Be careful, then, of vehicles that don't quite fit the ATV mold, such as the Yamaha Rhino, a golf-cartlike utility terrain vehicle that was recalled in March 2009 after being linked to 46 deaths [source: BBC News]. Such vehicles sometimes don't have the necessary safety features that often accompany ATVs. Better yet, habitually check in with the U.S. Consumer Product Safety Commission or for information about the latest recalls applicable to off-roading.

In motocross, some promoters have managed to make their tracks safer by modifying jumps and using more "flaggers," who signal other riders when a competitor has fallen down. Casual motocross riders also can make their off-roading safer in various ways. First, wear a helmet and other protective gear, such as goggles, knee and elbow pads, gloves, pants and boots. The helmet shouldn't be a basic bicycle helmet either; rather it should be certified by the Department of Transportation. Depending on where you live, wearing a helmet may be required by state law.

Second, on ATVs (and dirt bikes for that matter), make sure to ride alone -- that is, one person per vehicle. It's good to have other people around in case an accident occurs, but many ATVs aren't equipped to handle more than one passenger. Adding a passenger may limit the vehicle's handling ability and the driver's range of movement.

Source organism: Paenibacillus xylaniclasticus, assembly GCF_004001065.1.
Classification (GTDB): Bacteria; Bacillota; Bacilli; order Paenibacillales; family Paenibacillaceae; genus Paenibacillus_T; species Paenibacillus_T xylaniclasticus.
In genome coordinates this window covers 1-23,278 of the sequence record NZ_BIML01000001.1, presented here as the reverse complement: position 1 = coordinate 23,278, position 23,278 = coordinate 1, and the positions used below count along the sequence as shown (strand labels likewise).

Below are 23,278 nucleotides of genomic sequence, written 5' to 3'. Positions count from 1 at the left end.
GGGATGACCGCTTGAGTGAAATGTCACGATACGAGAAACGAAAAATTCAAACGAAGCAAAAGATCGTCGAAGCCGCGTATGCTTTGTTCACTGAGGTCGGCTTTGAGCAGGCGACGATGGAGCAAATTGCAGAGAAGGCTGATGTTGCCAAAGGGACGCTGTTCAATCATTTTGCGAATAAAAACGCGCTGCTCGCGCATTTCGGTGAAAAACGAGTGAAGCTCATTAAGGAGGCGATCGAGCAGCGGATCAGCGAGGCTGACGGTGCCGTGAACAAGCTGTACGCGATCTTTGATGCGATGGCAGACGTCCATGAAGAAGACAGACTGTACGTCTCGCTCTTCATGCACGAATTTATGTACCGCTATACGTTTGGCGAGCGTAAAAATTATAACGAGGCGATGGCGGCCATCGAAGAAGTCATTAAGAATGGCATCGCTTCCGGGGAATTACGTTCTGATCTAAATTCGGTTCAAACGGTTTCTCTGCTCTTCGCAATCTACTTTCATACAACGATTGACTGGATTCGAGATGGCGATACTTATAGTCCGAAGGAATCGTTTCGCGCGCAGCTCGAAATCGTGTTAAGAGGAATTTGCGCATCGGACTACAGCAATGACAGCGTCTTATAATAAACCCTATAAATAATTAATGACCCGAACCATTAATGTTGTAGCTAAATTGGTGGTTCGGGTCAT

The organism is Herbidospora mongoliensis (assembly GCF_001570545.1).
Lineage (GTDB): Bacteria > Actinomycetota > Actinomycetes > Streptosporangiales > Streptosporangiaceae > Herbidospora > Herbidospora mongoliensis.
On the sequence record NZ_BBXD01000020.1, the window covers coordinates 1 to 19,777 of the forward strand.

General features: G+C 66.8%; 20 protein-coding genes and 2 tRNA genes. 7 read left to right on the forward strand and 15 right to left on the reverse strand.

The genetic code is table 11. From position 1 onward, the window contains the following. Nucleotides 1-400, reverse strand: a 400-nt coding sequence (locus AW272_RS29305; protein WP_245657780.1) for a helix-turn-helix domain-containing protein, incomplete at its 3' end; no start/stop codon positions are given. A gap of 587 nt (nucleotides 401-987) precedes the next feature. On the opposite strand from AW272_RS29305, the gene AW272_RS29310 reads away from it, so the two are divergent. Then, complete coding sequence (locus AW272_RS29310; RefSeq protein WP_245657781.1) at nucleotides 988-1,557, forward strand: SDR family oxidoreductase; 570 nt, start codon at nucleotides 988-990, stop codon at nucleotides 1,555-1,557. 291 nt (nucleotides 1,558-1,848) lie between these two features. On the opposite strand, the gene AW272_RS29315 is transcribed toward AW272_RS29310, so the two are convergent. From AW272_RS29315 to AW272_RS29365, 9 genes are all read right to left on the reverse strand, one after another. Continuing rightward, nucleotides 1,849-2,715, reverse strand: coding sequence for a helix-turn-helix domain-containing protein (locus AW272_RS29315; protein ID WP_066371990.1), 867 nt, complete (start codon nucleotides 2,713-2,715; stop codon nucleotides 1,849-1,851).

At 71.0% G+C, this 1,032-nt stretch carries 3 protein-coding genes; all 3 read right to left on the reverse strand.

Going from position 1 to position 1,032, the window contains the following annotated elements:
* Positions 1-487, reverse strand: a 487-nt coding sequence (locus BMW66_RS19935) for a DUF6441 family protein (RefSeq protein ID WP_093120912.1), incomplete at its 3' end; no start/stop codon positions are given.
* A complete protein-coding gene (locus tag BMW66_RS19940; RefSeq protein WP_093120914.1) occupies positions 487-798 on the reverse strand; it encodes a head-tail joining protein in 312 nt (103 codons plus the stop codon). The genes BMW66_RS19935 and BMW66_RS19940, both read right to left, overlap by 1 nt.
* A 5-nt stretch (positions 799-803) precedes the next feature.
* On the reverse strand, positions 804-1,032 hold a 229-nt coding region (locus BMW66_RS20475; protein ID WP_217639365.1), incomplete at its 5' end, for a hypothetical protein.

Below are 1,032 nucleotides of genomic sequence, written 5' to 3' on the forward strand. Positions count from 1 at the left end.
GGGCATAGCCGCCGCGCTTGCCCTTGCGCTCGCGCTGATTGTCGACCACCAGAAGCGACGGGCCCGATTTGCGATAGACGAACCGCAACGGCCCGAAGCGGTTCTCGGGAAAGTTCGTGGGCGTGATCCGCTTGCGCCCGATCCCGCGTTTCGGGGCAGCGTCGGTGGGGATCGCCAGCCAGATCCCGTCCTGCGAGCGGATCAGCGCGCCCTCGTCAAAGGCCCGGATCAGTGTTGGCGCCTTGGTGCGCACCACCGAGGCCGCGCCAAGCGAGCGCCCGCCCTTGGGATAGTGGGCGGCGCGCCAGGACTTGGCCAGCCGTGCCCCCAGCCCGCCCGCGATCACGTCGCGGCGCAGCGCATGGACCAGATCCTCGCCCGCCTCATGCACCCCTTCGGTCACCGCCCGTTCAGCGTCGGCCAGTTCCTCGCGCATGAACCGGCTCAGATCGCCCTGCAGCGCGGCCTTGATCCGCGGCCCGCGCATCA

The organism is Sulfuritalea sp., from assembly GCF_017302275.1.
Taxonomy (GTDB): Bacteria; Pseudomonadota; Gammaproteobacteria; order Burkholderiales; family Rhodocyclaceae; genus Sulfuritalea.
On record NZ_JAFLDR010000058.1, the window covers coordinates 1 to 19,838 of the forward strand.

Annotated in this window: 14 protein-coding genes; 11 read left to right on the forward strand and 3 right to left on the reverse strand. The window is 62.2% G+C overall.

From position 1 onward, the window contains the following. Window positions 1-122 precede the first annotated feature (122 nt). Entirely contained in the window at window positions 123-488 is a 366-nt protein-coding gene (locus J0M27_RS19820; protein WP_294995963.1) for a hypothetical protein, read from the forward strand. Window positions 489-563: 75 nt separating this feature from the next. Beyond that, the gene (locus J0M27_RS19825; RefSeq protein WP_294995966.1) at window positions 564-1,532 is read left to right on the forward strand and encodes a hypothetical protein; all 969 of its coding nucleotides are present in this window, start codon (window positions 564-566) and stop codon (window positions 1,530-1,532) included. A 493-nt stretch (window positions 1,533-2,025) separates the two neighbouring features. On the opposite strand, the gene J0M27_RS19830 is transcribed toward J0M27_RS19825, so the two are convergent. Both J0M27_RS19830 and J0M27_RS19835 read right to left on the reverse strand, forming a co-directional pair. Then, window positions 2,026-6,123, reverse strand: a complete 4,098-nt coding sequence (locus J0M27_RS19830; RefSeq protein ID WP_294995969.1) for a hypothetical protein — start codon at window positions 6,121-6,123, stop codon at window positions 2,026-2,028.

Third, ride off-road. ATVs are actually more dangerous and less stable when on paved roads.

Fourth, take a safety course through the ATV Safety Institute, the Motorcycle Safety Foundation or one of the numerous state and local organizations scattered throughout the United States. An ATV safety or training class can teach you how to ride in different environments and how to handle your vehicle properly. You'll also learn about your vehicle's limitations.

If you're driving a four-wheel drive SUV, your vehicle is probably designed to go off-road, but that doesn't mean that you're the star of a James Bond film. Drive slowly and watch for unstable, uneven or debris-strewn terrain. An SUV's high center-of-gravity works well for off-road driving, but it also means that the vehicle is more prone to rollovers.

For more information about off-roading and vehicle safety, explore the links on the next page.


Lots More Information

Related Articles

  • "National Statistics." Dec. 31, 2007.
  • BBC News. "Vehicles recalled after 46 deaths." March 31, 2009.
  • Centers for Disease Control and Prevention (CDC). "Nonfatal Injuries From Off-Road Motorcycle Riding Among Children and Teens -- United States 2001-2004." MMWR 2006.
  • Hasselback, P and Wilding, H.R. "Accidents involving off-road motor vehicles in a northern community." Department of Epidemiology and Community Medicine. University of Ottawa. Oct. 1, 1987.
  • Healey, James R. "FJ Cruiser a delightful off-road machine." USA Today. Sept. 22, 2009.
  • New York Times. "A Motor Sport Takes Off, Leaving a Trail of Broken Bones." Sept. 2, 2002.
  • New York Times. "Report Cites Danger in Off-Road Vehicle." Aug. 21, 2002.
  • Russell, Jenna. "Off-road warriors." Boston Globe. May 9, 2009.
  • Trottman, Melanie and Conkey, Christopher. "U.S. Probes Off-Road Vehicles After a String of Accidents." Wall Street Journal. Nov. 4, 2008.
  • U.S. Consumer Product Safety Commission. "ATV Safety Messages."
  • U.S. Consumer Product Safety Commission. "Take a Hands-On Safety Training Course."